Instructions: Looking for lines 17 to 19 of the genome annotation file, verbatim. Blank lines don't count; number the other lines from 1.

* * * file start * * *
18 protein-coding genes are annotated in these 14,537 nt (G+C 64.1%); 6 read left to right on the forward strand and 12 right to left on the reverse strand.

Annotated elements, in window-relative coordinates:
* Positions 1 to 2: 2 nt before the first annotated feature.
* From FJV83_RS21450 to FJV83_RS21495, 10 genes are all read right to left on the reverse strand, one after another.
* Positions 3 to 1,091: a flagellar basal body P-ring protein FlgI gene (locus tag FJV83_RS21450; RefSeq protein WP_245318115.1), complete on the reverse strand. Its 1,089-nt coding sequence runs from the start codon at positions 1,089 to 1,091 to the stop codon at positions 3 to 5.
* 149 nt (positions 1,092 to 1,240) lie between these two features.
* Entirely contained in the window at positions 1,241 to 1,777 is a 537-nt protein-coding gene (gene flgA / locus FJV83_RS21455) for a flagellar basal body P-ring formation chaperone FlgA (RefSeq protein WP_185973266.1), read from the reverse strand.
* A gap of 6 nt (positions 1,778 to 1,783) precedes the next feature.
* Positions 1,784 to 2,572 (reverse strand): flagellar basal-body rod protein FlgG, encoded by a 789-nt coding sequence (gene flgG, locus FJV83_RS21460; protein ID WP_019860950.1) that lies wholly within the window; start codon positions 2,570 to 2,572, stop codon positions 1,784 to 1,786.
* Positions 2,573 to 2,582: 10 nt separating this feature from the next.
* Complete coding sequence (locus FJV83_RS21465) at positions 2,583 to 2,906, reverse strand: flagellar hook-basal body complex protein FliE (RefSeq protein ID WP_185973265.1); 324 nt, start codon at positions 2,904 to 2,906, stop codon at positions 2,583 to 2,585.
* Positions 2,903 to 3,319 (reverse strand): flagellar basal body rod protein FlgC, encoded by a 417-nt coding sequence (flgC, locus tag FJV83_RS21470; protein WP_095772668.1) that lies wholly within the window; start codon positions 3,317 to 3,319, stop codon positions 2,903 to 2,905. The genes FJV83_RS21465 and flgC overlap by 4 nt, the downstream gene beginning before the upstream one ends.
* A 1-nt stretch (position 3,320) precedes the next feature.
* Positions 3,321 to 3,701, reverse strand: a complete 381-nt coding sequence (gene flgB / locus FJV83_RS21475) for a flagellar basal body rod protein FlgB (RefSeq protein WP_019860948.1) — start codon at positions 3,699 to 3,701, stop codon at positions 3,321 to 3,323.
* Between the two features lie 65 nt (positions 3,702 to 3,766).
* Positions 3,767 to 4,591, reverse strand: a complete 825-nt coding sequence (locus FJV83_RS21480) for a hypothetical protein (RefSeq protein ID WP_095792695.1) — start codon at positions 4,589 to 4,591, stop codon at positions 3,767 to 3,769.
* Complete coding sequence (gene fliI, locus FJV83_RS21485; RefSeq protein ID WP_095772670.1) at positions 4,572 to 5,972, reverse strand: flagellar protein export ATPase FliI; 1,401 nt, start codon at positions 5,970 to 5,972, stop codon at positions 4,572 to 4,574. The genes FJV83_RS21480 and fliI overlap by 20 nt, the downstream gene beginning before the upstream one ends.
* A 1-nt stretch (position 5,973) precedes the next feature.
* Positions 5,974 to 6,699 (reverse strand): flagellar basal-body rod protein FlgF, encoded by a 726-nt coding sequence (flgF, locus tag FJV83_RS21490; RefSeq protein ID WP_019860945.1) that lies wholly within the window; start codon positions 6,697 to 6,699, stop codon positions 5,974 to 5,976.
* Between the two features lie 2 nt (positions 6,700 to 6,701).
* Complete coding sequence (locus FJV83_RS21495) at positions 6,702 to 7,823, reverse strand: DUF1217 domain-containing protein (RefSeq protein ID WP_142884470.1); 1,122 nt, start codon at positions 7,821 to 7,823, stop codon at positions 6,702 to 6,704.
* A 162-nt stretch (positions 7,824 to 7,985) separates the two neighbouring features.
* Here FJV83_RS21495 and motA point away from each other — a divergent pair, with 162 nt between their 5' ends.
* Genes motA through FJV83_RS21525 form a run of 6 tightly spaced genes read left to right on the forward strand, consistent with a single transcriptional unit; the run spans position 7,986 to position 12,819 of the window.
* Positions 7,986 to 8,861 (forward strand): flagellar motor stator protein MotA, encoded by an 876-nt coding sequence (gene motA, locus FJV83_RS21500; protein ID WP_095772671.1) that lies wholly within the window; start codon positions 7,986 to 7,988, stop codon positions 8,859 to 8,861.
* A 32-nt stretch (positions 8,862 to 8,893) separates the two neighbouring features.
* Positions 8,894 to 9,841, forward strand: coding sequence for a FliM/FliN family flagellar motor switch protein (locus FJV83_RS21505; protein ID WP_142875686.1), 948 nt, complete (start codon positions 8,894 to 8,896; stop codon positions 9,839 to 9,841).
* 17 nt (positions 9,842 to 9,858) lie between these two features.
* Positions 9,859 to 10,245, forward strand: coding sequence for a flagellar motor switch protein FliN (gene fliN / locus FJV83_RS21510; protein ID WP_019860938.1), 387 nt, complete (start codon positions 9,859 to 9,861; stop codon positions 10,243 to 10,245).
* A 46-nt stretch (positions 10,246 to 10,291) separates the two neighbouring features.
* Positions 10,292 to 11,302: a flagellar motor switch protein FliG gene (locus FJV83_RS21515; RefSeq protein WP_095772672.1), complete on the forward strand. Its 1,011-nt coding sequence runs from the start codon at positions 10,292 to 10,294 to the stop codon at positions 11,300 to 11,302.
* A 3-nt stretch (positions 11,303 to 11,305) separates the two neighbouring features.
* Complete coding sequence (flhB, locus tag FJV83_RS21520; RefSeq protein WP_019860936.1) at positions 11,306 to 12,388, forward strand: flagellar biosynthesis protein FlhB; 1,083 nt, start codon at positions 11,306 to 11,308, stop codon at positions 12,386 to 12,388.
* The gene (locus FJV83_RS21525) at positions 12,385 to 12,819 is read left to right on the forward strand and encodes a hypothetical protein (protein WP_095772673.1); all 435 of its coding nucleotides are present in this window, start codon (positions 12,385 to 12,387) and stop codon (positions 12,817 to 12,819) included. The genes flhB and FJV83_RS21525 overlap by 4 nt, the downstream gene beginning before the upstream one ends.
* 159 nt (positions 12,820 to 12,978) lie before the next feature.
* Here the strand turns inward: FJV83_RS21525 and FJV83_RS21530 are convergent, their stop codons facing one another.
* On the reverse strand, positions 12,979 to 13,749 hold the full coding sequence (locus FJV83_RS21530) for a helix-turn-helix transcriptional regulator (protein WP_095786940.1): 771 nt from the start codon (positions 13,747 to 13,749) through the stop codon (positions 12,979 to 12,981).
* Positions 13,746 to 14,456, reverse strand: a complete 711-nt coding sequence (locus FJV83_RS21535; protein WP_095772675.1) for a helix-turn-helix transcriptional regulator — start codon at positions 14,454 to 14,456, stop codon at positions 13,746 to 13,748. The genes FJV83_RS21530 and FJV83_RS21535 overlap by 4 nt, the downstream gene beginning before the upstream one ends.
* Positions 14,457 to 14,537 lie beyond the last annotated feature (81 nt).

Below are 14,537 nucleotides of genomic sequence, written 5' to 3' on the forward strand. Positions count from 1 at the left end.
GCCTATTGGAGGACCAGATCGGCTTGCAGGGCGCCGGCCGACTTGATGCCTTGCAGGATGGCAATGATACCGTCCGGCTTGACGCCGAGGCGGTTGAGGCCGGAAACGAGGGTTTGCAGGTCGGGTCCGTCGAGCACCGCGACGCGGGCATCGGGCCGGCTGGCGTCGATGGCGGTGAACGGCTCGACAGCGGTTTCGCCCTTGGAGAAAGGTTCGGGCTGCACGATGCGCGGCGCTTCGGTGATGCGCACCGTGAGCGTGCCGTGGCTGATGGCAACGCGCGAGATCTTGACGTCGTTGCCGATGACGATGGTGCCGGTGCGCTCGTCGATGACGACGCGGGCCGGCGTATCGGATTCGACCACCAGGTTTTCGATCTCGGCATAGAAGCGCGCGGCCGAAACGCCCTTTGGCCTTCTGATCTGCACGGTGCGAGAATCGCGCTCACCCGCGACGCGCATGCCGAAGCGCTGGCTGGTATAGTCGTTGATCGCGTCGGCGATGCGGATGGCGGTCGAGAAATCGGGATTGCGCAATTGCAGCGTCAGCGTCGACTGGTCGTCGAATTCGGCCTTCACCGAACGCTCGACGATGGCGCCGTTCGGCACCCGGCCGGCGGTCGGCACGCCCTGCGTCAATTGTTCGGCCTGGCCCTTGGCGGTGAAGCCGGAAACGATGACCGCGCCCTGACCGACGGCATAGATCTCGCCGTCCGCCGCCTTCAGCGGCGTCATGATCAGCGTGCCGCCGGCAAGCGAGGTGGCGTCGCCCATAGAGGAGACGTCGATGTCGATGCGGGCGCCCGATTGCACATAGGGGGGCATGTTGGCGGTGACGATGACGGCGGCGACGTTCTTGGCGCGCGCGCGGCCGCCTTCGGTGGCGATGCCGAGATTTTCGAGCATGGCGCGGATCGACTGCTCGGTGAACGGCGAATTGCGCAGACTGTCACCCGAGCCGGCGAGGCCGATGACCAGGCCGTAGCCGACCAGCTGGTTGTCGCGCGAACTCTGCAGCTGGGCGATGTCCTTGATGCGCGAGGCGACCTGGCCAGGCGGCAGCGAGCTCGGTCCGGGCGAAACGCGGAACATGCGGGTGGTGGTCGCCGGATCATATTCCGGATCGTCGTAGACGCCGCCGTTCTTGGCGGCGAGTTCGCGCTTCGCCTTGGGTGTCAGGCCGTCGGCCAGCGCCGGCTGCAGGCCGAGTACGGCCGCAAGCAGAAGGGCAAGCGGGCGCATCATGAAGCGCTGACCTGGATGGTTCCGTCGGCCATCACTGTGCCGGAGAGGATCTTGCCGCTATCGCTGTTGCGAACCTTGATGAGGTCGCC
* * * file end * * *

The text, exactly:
* Complete coding sequence (gene fliI, locus FJV83_RS21485; RefSeq protein ID WP_095772670.1) at positions 4,572 to 5,972, reverse strand: flagellar protein export ATPase FliI; 1,401 nt, start codon at positions 5,970 to 5,972, stop codon at positions 4,572 to 4,574. The genes FJV83_RS21480 and fliI overlap by 20 nt, the downstream gene beginning before the upstream one ends.
* A 1-nt stretch (position 5,973) precedes the next feature.
* Positions 5,974 to 6,699 (reverse strand): flagellar basal-body rod protein FlgF, encoded by a 726-nt coding sequence (flgF, locus tag FJV83_RS21490; RefSeq protein ID WP_019860945.1) that lies wholly within the window; start codon positions 6,697 to 6,699, stop codon positions 5,974 to 5,976.